It was the years of progress, a new era was dawning. Electricity marked the development of industries and the great revolution didn’t skip the hat world.
In 1911, fifty industries were active and had more than four thousand workers. Rabbit furs were bought on the markets of Brussels, London, Hamburg, and North America. Felt hats were also made from precious merino wool, as well as jackrabbit, beaver and otter fur.
The textile industries were growing. Biellese wool factories and Lombard cotton factories supplied modern fabrics for clothing which, at the time, was considered dynamic and sporty. With the industrial revolution, many craftsmen became retailers while department stores set up display departments and sold hats for men. The more refined clientele however, continued to prefer receiving advice from retailers who were able to adapt the face to a suitable hat.
The retailer placed his bet on quality, gave information on more refined materials such as merino wool and silk felt. They recommended camel hairs, beaver fur, vicuna fur and rat-godin fur which were the most sought after furs for the making of felt hats, as well as pointed out the absence of whitish “hair” that would have compromised quality.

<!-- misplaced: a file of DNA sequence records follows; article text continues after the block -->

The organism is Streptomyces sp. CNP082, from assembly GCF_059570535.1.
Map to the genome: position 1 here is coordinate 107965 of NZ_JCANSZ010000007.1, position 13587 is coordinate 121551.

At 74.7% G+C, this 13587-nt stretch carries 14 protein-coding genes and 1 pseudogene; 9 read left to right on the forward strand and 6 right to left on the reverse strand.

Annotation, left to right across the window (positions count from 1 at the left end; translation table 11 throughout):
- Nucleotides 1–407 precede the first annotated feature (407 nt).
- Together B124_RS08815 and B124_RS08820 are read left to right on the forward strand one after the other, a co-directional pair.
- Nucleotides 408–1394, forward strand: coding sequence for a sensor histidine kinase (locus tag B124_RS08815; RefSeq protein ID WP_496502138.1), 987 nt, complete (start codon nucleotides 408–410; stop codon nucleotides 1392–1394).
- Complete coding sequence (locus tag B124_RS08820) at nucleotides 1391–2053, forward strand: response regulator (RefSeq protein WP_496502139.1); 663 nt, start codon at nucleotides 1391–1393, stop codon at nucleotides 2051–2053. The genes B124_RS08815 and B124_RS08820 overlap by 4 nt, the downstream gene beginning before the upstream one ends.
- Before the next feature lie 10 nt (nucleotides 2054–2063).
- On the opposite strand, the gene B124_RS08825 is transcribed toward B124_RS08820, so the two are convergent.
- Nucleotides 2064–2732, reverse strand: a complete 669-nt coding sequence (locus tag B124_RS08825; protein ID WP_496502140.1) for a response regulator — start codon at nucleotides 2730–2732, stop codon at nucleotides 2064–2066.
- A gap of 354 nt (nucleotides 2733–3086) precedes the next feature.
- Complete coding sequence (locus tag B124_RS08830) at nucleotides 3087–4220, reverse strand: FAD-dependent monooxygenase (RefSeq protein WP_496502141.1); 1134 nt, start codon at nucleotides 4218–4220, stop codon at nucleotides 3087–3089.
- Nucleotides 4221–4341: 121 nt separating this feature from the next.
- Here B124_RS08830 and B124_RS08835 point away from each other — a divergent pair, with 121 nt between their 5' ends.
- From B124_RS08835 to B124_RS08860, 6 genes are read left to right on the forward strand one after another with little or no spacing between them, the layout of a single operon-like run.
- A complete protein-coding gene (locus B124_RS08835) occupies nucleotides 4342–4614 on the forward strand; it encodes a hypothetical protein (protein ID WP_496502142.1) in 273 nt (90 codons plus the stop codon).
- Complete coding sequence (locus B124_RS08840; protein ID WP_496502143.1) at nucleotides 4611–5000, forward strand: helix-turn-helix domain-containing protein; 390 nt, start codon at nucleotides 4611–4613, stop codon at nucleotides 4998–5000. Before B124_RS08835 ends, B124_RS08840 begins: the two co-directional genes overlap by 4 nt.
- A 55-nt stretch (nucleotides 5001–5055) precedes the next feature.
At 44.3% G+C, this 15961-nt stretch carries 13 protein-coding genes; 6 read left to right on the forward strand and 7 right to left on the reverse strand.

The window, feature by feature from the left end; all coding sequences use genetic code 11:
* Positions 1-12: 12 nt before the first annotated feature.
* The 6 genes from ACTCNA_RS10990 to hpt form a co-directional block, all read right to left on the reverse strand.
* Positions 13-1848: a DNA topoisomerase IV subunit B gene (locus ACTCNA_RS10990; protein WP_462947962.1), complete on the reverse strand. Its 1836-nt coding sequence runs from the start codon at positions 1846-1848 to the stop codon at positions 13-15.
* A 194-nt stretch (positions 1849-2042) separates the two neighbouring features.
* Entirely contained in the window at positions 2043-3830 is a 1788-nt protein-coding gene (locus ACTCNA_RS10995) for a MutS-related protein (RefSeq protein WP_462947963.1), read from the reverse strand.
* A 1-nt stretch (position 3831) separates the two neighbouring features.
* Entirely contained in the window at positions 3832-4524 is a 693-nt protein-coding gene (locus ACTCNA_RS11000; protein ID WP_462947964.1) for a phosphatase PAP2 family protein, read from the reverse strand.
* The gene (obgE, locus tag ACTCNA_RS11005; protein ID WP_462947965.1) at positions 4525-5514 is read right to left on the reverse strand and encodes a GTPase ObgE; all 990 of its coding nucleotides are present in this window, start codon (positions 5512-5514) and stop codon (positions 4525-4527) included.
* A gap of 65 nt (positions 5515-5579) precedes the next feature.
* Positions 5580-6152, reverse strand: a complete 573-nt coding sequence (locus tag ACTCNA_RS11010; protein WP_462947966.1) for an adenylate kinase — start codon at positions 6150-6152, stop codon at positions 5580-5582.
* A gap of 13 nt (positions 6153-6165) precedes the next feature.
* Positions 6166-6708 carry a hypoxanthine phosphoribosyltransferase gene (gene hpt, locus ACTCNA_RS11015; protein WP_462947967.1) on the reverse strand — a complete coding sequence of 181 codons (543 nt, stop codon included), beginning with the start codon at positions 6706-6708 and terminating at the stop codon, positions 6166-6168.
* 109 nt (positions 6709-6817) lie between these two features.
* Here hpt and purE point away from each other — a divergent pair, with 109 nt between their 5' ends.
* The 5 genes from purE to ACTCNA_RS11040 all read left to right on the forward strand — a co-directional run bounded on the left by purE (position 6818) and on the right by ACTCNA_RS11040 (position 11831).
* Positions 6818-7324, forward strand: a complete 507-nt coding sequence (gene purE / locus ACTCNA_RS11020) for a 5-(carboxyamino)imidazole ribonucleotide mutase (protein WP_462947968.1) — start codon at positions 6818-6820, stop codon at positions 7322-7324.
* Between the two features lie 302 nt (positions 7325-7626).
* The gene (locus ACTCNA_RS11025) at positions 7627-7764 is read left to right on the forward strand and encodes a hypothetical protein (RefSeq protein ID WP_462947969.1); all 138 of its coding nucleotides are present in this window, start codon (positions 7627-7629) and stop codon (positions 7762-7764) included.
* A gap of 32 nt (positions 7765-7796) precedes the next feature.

They explained the weights, proportions, precise details, Italian features and peculiarities of that period. They highlighted the delicacy of the silk lining, the soft Moroccan jacquard internal band, the large well designed label sewed at the top to the right, and the crow’s shape. All these features guaranteed the article’s prestige.
Men purchased the hats well convinced that they were wearing something of value. 1
1 . G. FOLLEDORE, Il cappello da uomo, Zanfi Editori, Modena, 1988, pg.42